Creating a Movement
Creation surrounds us. For years, people around the country have been crafting, tinkering, and making exceptional works that range from fire-breathing dragon sculptures to 3D printing to entire villages made out of toothpicks. But they weren't acknowledged as creators. They didn't have a platform on which to share their ideas or process. They didn't have a gallery to display their finished inventions. They just had their garages, their tabletops, their darkrooms. Now, their craft is being seen.
The Maker Movement is setting the stage for those who have longed for a place to share creativity. It is a celebration of the innovation found in objects that were previously unrecognized in the mainstream, thought of only as Do-It-Yourself, or DIY, projects. The products of the Maker Movement draw concepts and ideas from arts, crafts, electronics, foods, urban farming, woodworking, music, and more, and their intelligence and aesthetics can be astounding. The Maker Movement bends labels and boundaries with the goal of fostering a community of raw creation.
The movement gained momentum when Dale Dougherty, founder, president, and CEO of Maker Media, launched MAKE magazine in 2005. According to Dougherty, the movement "at its essence calls us to see ourselves as makers -- that we are producers, creators, builders of the world we live in. It is about a cultural transformation that asks us to participate in the creation of culture, not just its consumption. Making is what humans do, and we have old notions such as 'homo faber'."
People took quickly to the movement. It provided a forum for those interested in creating, and fueled a passion in many. Dougherty believes that the passion is inspired by the challenge of the task. "Making can be difficult; it requires time and skill. Yet, like hobbies which are easy to start but difficult to master, the challenges are also the source of the rewards. You want to prove to yourself that you can do something, and you are proud of yourself when you do it and want to share it with others."
A year after the inception of MAKE magazine, Maker Faire began. The Faire's goal was to bring together like-minded artisans, builders, and admirers of the Maker movement. Self-defined as "part science fair, part county fair, and part something entirely new," what started as a single gathering in San Mateo, California, in 2006 as the Bay Area Maker Faire is now an international phenomenon. The first Faire attracted 22,000 people, but attendance now has soared, with 120,000 people attending the Bay Area Maker Faire this year. The world has taken the Maker Movement and run with it. The Movement can be found everywhere, even in the White House, which has hosted conversations about the movement, hoping to inspire young people to try their hand at making. This year, there will be more than 60 "Mini Maker Faires" that range from Alaska to Kenya.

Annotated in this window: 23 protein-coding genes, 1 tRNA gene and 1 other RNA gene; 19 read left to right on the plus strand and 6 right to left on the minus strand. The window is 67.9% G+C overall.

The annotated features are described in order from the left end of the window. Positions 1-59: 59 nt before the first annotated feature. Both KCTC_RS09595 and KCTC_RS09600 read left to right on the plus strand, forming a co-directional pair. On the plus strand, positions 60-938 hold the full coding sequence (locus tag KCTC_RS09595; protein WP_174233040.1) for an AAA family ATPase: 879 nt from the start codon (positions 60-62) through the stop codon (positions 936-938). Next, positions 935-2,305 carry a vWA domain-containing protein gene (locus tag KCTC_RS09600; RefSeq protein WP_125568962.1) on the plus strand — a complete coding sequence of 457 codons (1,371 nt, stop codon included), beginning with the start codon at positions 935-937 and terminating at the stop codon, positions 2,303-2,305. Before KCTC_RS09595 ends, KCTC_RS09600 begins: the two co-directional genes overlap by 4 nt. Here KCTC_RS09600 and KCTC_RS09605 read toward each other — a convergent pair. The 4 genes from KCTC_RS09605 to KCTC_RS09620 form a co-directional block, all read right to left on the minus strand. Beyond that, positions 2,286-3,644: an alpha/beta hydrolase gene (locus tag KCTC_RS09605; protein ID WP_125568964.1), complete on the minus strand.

The Faires bring together people who are making striking and intelligent objects. Projects presented at the Faires include mechanical hands that replicate human movement, blown-glass exhibits, light displays, and a metal tree sculpture. Maker Faire is unique in that it includes pieces of what could be considered fine art, as well as things that are firmly based in the technological world. The melding of the disciplines, often seen as being at opposite ends of the spectrum, seems to ask a question that goes one step past crafts -- can technology be considered art?
Sherry Huss, vice president for Maker Media, thinks the answer is yes. "Technology is deeply rooted in the MAKE ethos and we see all maker activities, many of which include technology, as an art form and the creative expression of the maker."
When looked at through the Maker Movement, technology is not a leap away from the fine arts. The same dedication, attention to detail, and creativity goes into inventing a robot that it does into painting a canvas. When asked if he saw a connection between the disciplines, Dougherty said, "We often frame arts and crafts as being very personal and we often frame science and technology as being impersonal. Yet I think the Maker Movement is re-framing both arts and crafts and science and technology, so that they are understood to be highly personal and social, yet with shared skills and capabilities. It doesn't mean they are the same thing, but our culture has tended to separate them and create distance when we should be looking for cross-links and connections. Creativity lives at these intersections." Huss added, "The connection here is that these makers and maker communities are drawn together by a common delight in the magic of tinkering, hacking, creating, and reusing materials and technology. Maker Faire celebrates makers of all disciplines and those that embrace the DIY spirit. At Maker Faire, the focus is the process of making -- not just the finished product."
Maker Faire and the Maker Movement show that ordinary people have the power to imagine, design, and invent. Through the Movement, artisans, engineers, and enthusiastic hobbyists are coming together to celebrate creation. Huss believes that this is just the beginning for makers. "We are starting to see the audience of Maker Faire getting younger every year. This is an excellent sign that the movement is continuing to grow and gain momentum." If the momentum continues, we could see new categories of art emerge in the coming years, as more people join the Maker Movement.